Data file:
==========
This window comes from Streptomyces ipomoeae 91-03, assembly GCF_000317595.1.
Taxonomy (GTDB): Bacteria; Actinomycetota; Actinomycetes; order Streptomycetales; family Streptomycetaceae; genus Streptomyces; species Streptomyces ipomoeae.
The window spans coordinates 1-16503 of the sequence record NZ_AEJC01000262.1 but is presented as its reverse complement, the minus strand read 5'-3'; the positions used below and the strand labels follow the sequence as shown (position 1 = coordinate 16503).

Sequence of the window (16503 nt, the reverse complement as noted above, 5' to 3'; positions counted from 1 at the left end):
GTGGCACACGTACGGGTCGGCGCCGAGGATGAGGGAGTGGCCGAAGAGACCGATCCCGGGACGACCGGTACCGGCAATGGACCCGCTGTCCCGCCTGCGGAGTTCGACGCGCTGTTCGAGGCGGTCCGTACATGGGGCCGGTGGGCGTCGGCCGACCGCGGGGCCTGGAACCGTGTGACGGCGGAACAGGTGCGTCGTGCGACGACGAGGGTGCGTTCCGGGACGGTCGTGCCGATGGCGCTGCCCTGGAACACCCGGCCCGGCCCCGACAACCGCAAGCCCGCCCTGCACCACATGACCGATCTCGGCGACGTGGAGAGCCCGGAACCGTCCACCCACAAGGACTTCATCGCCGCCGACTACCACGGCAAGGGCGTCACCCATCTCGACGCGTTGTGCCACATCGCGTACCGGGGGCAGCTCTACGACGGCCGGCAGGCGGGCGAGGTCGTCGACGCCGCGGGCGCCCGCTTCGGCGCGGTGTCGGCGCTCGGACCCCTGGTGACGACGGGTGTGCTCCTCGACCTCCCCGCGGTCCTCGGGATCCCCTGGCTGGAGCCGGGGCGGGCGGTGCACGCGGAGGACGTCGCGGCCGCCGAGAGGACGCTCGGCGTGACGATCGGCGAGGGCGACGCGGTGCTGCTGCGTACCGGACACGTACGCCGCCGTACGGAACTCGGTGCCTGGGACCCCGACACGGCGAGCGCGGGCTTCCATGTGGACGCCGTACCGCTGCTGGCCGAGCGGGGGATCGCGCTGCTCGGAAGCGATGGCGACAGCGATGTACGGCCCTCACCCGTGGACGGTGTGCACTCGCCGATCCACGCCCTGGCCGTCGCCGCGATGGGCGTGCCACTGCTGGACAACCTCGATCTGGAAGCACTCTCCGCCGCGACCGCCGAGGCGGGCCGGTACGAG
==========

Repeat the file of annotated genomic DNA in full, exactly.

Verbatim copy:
This window comes from Streptomyces ipomoeae 91-03, assembly GCF_000317595.1.
Taxonomy (GTDB): Bacteria; Actinomycetota; Actinomycetes; order Streptomycetales; family Streptomycetaceae; genus Streptomyces; species Streptomyces ipomoeae.
The window spans coordinates 1-16503 of the sequence record NZ_AEJC01000262.1 but is presented as its reverse complement, the minus strand read 5'-3'; the positions used below and the strand labels follow the sequence as shown (position 1 = coordinate 16503).

Sequence of the window (16503 nt, the reverse complement as noted above, 5' to 3'; positions counted from 1 at the left end):
GTGGCACACGTACGGGTCGGCGCCGAGGATGAGGGAGTGGCCGAAGAGACCGATCCCGGGACGACCGGTACCGGCAATGGACCCGCTGTCCCGCCTGCGGAGTTCGACGCGCTGTTCGAGGCGGTCCGTACATGGGGCCGGTGGGCGTCGGCCGACCGCGGGGCCTGGAACCGTGTGACGGCGGAACAGGTGCGTCGTGCGACGACGAGGGTGCGTTCCGGGACGGTCGTGCCGATGGCGCTGCCCTGGAACACCCGGCCCGGCCCCGACAACCGCAAGCCCGCCCTGCACCACATGACCGATCTCGGCGACGTGGAGAGCCCGGAACCGTCCACCCACAAGGACTTCATCGCCGCCGACTACCACGGCAAGGGCGTCACCCATCTCGACGCGTTGTGCCACATCGCGTACCGGGGGCAGCTCTACGACGGCCGGCAGGCGGGCGAGGTCGTCGACGCCGCGGGCGCCCGCTTCGGCGCGGTGTCGGCGCTCGGACCCCTGGTGACGACGGGTGTGCTCCTCGACCTCCCCGCGGTCCTCGGGATCCCCTGGCTGGAGCCGGGGCGGGCGGTGCACGCGGAGGACGTCGCGGCCGCCGAGAGGACGCTCGGCGTGACGATCGGCGAGGGCGACGCGGTGCTGCTGCGTACCGGACACGTACGCCGCCGTACGGAACTCGGTGCCTGGGACCCCGACACGGCGAGCGCGGGCTTCCATGTGGACGCCGTACCGCTGCTGGCCGAGCGGGGGATCGCGCTGCTCGGAAGCGATGGCGACAGCGATGTACGGCCCTCACCCGTGGACGGTGTGCACTCGCCGATCCACGCCCTGGCCGTCGCCGCGATGGGCGTGCCACTGCTGGACAACCTCGATCTGGAAGCACTCTCCGCCGCGACCGCCGAGGCGGGCCGGTACGAG